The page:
The basis for peace and understanding exists there. Love for One God, and love of the neighbor is an important part of the foundational principles of both the faiths. These principles are found over and over again in the sacred books of Islam and Christianity. The Unity of God and the necessity of love for Him, and the necessity of love of the neighbour is thus the common ground between these two religions.
Although Islam and Christianity are obviously two different religions and some formal differences between the two religions cannot be minimised. But it is clear that the above mentioned two greatest commandments - love for One God, and love of the neighbor – are an area of common ground and a link among the Holy Quran, the Torah and the New Testament.
Finding common ground between Muslims and Christians is not simply a matter for polite dialogue between selected religious leaders. Christianity and Islam are two major religions in the world and in history. Combined followers of these two religions are more than 55% of the world population. Most important benefit of a relationship between these two religious communities is that it will help in creating a meaningful peace in the world. If Muslims and Christians are not at peace with each other, the world cannot be at peace. With the horrifying weaponry of the modern world, and with Muslims and Christians intertwined everywhere as never before, no side can unilaterally win a conflict between more than half of the world’s inhabitants. Thus our common future is at stake. The very survival of the world itself is perhaps at stake.
And to those who nevertheless relish conflict and destruction for their own sake or reckon that ultimately they stand to gain through them, we say that our very eternal souls are also at stake if we fail to sincerely make every effort to make peace and come together in harmony.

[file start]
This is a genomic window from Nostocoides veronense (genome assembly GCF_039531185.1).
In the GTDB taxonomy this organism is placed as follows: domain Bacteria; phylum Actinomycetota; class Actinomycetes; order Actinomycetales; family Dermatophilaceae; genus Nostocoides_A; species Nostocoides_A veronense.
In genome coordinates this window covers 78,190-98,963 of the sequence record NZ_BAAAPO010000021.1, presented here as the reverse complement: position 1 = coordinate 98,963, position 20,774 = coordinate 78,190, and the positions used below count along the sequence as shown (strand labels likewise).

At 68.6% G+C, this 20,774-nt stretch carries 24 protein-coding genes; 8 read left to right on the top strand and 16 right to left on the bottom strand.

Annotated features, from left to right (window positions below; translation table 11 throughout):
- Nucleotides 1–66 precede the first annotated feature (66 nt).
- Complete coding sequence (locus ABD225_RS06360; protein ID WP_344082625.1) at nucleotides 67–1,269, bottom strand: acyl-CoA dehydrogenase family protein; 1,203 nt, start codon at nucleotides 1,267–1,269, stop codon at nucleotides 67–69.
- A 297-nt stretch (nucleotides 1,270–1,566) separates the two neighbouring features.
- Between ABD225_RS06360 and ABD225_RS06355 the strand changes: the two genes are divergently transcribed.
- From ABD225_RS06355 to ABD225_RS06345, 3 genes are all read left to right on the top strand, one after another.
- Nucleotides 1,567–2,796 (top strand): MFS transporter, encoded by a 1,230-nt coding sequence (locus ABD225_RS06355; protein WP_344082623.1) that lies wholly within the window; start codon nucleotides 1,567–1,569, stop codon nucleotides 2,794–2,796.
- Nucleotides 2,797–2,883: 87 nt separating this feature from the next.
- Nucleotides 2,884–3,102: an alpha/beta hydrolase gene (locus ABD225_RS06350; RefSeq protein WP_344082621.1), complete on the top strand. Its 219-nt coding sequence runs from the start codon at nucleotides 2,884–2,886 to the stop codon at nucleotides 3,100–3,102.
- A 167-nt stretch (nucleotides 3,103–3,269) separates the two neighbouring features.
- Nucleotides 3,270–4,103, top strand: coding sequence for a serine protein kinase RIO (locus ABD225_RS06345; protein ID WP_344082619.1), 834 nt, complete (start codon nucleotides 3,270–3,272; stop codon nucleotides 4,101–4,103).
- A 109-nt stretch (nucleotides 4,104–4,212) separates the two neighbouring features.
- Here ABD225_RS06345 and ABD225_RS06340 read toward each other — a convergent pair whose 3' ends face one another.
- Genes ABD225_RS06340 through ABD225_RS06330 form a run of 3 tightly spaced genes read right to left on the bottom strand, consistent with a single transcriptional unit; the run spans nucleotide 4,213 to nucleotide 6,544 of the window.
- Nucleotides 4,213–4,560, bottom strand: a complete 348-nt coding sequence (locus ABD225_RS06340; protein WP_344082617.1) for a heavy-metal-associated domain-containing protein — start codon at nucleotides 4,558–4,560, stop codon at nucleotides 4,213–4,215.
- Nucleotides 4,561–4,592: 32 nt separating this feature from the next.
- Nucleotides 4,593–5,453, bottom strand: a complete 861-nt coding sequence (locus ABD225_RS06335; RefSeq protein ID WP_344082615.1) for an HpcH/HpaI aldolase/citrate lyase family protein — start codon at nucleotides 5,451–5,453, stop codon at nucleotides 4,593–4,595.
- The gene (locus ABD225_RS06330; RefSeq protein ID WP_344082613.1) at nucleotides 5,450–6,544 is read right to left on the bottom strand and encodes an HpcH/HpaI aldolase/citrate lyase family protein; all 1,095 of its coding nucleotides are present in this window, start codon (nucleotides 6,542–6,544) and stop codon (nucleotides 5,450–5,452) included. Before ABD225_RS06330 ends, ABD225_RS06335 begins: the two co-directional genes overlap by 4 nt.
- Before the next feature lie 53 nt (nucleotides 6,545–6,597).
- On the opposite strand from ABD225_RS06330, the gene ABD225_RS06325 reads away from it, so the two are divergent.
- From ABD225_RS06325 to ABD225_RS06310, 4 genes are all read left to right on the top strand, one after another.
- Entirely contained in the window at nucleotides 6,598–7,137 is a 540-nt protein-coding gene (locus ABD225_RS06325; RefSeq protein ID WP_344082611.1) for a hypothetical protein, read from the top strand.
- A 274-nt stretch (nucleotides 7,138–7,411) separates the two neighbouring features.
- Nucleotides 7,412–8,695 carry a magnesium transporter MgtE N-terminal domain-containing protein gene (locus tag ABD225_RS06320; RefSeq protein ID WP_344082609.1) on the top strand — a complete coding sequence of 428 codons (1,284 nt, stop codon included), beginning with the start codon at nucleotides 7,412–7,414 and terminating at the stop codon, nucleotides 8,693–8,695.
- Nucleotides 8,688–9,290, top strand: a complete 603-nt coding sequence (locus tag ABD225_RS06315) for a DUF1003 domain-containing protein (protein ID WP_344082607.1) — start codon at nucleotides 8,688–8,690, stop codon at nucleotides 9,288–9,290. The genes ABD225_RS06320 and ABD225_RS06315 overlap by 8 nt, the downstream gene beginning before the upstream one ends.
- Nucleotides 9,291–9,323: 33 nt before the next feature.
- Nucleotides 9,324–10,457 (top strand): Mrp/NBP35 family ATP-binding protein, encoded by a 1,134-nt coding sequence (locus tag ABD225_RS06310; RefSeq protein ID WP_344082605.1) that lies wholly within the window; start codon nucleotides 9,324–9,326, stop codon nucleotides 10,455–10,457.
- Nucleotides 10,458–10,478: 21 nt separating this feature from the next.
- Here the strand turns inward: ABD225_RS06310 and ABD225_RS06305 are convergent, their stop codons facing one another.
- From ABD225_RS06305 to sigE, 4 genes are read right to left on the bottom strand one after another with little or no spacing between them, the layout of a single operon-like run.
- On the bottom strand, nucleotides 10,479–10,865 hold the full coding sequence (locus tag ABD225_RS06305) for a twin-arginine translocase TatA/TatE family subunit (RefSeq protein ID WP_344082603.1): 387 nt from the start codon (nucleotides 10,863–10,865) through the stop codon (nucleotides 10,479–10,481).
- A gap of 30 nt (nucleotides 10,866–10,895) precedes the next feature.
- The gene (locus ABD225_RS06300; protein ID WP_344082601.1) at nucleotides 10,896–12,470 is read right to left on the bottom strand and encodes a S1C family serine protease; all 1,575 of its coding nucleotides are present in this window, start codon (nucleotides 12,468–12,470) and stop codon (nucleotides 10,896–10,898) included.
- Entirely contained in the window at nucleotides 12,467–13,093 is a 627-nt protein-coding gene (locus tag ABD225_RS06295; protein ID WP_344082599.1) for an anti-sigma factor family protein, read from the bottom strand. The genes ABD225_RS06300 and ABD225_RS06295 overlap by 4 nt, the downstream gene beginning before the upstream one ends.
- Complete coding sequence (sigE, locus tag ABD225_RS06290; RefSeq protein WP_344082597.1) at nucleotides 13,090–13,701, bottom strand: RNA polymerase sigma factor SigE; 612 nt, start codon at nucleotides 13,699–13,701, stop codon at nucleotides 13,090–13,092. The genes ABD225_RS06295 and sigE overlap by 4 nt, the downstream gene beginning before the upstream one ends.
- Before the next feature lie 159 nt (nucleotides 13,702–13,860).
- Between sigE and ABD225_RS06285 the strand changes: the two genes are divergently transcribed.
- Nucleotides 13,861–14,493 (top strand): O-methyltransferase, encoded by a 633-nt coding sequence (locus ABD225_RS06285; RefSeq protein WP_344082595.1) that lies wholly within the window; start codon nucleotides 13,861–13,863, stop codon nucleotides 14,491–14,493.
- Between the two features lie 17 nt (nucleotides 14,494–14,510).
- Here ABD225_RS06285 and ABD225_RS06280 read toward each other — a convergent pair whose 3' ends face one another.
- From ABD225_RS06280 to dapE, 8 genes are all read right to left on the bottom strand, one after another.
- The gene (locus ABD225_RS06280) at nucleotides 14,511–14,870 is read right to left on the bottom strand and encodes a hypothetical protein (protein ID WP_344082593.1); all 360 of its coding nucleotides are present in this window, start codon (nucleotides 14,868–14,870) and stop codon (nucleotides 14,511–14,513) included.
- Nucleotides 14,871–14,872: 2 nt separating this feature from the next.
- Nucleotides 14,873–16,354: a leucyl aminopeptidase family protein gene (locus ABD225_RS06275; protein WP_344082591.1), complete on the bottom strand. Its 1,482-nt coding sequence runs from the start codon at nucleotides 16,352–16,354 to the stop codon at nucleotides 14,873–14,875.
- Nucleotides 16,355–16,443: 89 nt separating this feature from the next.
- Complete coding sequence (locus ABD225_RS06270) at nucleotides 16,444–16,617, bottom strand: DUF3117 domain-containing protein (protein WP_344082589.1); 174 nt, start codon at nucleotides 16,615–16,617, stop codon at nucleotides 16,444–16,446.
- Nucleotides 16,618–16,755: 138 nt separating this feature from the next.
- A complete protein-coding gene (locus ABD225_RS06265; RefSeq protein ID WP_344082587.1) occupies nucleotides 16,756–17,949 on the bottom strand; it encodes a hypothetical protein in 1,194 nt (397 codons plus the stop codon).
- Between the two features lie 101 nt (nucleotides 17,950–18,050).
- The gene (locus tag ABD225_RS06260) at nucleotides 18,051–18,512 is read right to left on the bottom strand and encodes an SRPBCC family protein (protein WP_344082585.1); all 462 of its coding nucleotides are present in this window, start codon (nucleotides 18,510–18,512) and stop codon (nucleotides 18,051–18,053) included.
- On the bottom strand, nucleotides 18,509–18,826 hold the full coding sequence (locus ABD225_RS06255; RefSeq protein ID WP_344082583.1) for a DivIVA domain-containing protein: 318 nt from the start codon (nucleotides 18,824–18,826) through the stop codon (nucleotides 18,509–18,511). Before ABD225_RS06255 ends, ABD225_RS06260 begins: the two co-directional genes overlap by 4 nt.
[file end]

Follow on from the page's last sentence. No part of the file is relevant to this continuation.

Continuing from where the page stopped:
So let our differences not cause hatred and discord between us. Let us compete with each other only in righteousness and good works. Let us respect each other, be fair, just and kind to another and live in sincere peace, harmony and mutual goodwill.
Influential religious scholars and leaders from different countries including Tunisia, Turkey, United States, Kuwait, Syria, Oman, Egypt, Ukraine, Jordan, Nigeria, India, Morocco, United Arab Emirates, Iraq, Azerbaijan, Britain, Malaysia, Chad, Bosnia Herzegovina, Algeria, Iran, Russia, Brunei, Sudan, Crotia, Mauretania, Yemen, Palestine, Gambia, France, Belgium, Canada, Pakistan, Saudi Arabia, Slovenia, Kosovo, Italy, Germany and Indonesia were among the signees of the letter. Many Christian intellectuals from different countries are also among those who have signed the letter.
The letter received widespread acclaim in the Christian world. Besides the Pope of Rome and the head of the Church of Canterbury, the heads of all important cathedrals and notable Christian scholars as well as leaders praised and welcomed the move. A website has been launched which contains the text of the letter and its translation in different languages. It also contains the record of the world-wide response and widespread reaction of global Christianity. Website is: http://www.acommonword.com.
Seeing this positive response Allama Iqbal, the great philosopher and poet, comes to mind who says:
دل سے جو بات نکلتی ہے اثر رکھتی ہے
پر نہیں طاقت پرواز مگر رکھتی ہے
What comes from the heart has its effect. It does not have the wings but it has the power to fly.